“When we are going around the state talking with people, we’re hearing about new stories that we should be collecting too,” Overland said. “It allows us
rather than just thinking about it from a procuratorial archivist or librarian’s point of view of what should be in the collection, it allows us to find out what the
people want. This is a museum for the people designed by the people. Talking about the Latinx, Hmong, African American and all of the communities inside of
Wisconsin, we want to give them a voice in a way that they haven’t gotten before. I think that’s not past, especially for American Indians, our 11 Nations
inside Wisconsin. It’s not just looking at the far past, but also at what has happened since then. All of us life within thriving cultures and communities of
thriving cultures. How do we tell that story of the past that connects to today?”

In addition to getting new stories and artifacts, the Wisconsin Historical Museum will have renovated facilities on the Capitol Square to exhibit the work.
“The new museum will have live artifacts too in the sense
that we’re going to have multiple artifacts that are in the
space,” Overland said. “We’re also going
to have a 3,500 sq.
ft. gallery that will be a changing gallery. Right now, we have
about 900 sq. ft. That’s actually the same space as a kids’
lunchroom. It’s
hard to do an exhibit there. For us, it allows
us to get the collection out and rotate it as well too. We’ll be
bringing in stories and making sure that we connect
the past to the present and hopefully inspiring the future with
all of it.”

On May 8, the Latino Chamber of Commerce hosted the
Wisconsin Historical Society at its offices so that WHS could
learn more about the Latino community. Jessica Cavazos, the
CEO of the Latino Chamber feels that it is important for the
Latino community to be involved.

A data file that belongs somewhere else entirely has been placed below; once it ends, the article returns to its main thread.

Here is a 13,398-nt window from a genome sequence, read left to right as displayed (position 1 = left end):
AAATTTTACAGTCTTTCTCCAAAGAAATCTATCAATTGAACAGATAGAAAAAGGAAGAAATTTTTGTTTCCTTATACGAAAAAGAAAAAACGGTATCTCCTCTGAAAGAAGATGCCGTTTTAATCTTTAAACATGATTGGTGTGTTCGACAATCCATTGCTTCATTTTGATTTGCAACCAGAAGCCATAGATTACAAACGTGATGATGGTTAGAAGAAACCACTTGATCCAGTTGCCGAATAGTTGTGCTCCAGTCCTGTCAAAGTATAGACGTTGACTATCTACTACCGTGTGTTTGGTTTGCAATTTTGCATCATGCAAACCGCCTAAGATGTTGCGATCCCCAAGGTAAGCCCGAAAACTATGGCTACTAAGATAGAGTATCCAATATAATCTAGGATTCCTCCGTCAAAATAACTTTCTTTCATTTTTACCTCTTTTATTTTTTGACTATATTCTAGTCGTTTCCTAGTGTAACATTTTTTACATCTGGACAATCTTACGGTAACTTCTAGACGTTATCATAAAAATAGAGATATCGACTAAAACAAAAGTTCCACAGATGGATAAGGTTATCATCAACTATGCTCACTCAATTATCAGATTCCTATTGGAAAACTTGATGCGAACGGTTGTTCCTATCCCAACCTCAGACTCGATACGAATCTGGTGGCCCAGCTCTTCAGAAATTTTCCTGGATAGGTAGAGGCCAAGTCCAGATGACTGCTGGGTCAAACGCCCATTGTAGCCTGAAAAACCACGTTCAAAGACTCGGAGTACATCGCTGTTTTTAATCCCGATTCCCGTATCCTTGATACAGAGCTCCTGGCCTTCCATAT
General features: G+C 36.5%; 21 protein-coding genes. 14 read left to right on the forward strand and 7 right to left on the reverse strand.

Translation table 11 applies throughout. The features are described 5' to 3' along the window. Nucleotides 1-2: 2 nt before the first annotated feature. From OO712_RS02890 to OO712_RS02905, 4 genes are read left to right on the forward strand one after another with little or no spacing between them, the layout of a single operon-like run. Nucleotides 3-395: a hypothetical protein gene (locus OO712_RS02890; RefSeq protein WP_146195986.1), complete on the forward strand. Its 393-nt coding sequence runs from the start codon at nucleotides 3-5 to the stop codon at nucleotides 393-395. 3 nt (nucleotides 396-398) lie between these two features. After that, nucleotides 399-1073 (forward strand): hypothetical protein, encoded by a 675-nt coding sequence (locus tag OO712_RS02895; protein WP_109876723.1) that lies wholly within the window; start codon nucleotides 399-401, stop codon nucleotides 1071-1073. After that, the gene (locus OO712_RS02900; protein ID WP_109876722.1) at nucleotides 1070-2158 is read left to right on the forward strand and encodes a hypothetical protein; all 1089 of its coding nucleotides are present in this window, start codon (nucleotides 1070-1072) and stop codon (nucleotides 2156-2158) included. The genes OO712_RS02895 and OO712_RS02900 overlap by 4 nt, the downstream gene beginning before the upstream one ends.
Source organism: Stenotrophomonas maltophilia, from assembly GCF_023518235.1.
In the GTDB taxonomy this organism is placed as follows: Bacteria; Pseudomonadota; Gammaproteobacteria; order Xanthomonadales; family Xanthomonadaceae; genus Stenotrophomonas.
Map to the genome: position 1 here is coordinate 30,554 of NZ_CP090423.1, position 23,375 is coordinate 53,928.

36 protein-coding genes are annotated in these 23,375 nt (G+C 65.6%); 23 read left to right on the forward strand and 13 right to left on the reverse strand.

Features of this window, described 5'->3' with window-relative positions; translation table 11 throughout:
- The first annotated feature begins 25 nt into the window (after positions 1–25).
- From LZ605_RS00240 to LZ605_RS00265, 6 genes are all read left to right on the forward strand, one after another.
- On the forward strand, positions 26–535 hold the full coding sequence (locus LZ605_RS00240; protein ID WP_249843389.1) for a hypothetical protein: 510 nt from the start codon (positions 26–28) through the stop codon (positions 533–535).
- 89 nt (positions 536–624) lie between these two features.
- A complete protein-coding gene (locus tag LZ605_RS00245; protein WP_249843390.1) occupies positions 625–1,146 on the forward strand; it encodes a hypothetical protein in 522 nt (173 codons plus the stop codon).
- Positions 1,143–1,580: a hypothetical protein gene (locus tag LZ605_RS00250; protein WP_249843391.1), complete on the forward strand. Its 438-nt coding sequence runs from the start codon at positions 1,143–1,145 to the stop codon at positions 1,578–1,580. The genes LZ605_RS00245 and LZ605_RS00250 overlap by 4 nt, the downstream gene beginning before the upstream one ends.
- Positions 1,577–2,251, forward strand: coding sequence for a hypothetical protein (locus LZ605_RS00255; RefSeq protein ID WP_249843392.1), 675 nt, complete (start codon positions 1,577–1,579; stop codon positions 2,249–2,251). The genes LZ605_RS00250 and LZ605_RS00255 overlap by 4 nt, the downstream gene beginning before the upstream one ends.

“They’re reaching out to us so that we can have input and a
voice as to what we would like to see, the experiences that
we would like to feel,” Cavazos said. “It’s been too long
since the communities of color have had a voice in any
project that has to do with telling our history. I’m excited to
be a part of it. Part of leaving a legacy to our future is for
them to understand what our past and history were. I
comment the Wisconsin Historical Society and the Museum
for reaching out and wanting to bring it to their constituents.”


And it is important to have that past so that the Latino
community can know where it wants to go in the future.

“Our forefathers were actually testing the system, testing
policy, testing what at that time was unknown,” Cavazos
emphasized. “Moving forward, if we understand what they
went through and how they strategized, we can actually win
the fight. I’m really excited to be able to bring this to the
Latino Chamber and to develop a relationship with the
Wisconsin Historical Society so that we can have a greater
impact as a community as well, not just the Chamber, but
also all of the members of the Latino Action Consortium and
agencies that should have a voice in how they want to be
depicted as well.”

WHS looks to the future to capture the past. The Latino
community looks at the past to see where to go in the future.
Both add up to a more informed community.